At the Vientiane Center Lao I saw advertising for Chinese classes, and many of the apartment projects around the city were advertised in Chinese and English.
Another sign of catering to the Chinese market are the UnionPay ATMs. Not all of the ATMs accept Mastercard/Visa, so I had to try my luck at a few until I found one that worked for me. I used to have a UnionPay debit card with a Hong Kong bank account but I let the account go dormant. I wish I still had it for backup. When I bought the train tickets I couldn’t use Mastercard or Visa either, only local bank transfer or UnionPay were accepted.
Another thing that you see more of in Chinese cities are these electric bikes. They are not quite a bicycle and not quite a scooter, but they are ideal for urban errands. It would be great if the big cities of Southeast Asia adopted bikes like this.
It was timely to see electric bikes and cars being sold in Vientiane, because I was in Laos in the midst of a fuel shortage. There were queues at every service station until they ran out of petrol.
This could be a catalyst for more people converting to electric bikes. This could also hasten the building of another railway.
Laos plan to build a railway from Vientiane to Vung Ang in Vietnam. That might seem like a random place to build a railway, but this is the location of a port that is 60% owned by Laos. This is the closest seaport to Laos, so the government want to build this railway to secure future fuel imports. The most recent news update said that the railway could start construction at the end of 2024. As a side benefit, it would then be possible to get a passenger train from Vientiane to Vietnam.
[Reading the news in Vientiane of the petrol shortage.]
[Naked Espresso – Vientiane.]
No visit to Vientiane is complete without a visit to the Mekong riverfront area. Come here in the late afternoon to see it become alive with activity.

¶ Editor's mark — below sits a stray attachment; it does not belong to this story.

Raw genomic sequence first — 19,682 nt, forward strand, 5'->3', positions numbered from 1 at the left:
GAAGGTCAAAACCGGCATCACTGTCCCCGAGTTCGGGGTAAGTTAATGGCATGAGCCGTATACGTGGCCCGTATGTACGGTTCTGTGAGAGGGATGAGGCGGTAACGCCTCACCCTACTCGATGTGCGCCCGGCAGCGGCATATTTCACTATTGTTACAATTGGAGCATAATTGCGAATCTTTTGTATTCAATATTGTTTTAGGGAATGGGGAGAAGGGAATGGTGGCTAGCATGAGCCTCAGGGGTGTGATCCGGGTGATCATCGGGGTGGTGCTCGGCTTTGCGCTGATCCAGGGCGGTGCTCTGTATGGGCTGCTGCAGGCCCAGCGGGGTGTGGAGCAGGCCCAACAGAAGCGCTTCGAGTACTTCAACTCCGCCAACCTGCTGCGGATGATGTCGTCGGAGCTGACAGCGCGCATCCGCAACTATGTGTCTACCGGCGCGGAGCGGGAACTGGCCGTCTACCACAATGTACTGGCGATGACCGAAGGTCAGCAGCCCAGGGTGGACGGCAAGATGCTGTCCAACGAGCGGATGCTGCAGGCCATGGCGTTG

The riverfront is the best place to watch the sunset and mingle with the crowd at the night market.
There are more night markets along the streets in the riverfront area. The city starts buzzing (by Laotian standards) when more people emerge from hiding from the daytime heat.
I started and finished this trip to Laos in Vientiane, so these photos are combined from the start and end of my trip. I went by train to Luang Prabang, Muang Xai, Boten, and Vang Vieng. Here is my review of the Laos-China Railway from May 2022.
I was there when there weren’t many foreign tourists, so most of the passengers were from Laos. The railway is a point of pride in the nation, even if the amount of debt remains a mystery. I saw non-affiliated products associating themselves with the railway, and my friend reported railway t-shirts at the airport.
The gravitational pull towards Beijing is now stronger with the Laos-China Railway. This might be adjusted towards Bangkok once the Bangkok – Vientiane high-speed railway opens. Then there is Vietnam’s tug of war with China over Laos, which might mean they start a direct Hanoi – Vientiane rail service if/when the Vientiane-Vung Ang Railway opens.
I said I will likely be back in Vientiane when the railway is extended from Thailand to Vientiane. I also plan to ride the Laos-China Railway the entire way from Vientiane to Kunming, so that might be another trip if I can’t schedule it together.
[Vientiane City Pillar Shrine.]
My next stop on this trip was to Luang Prabang.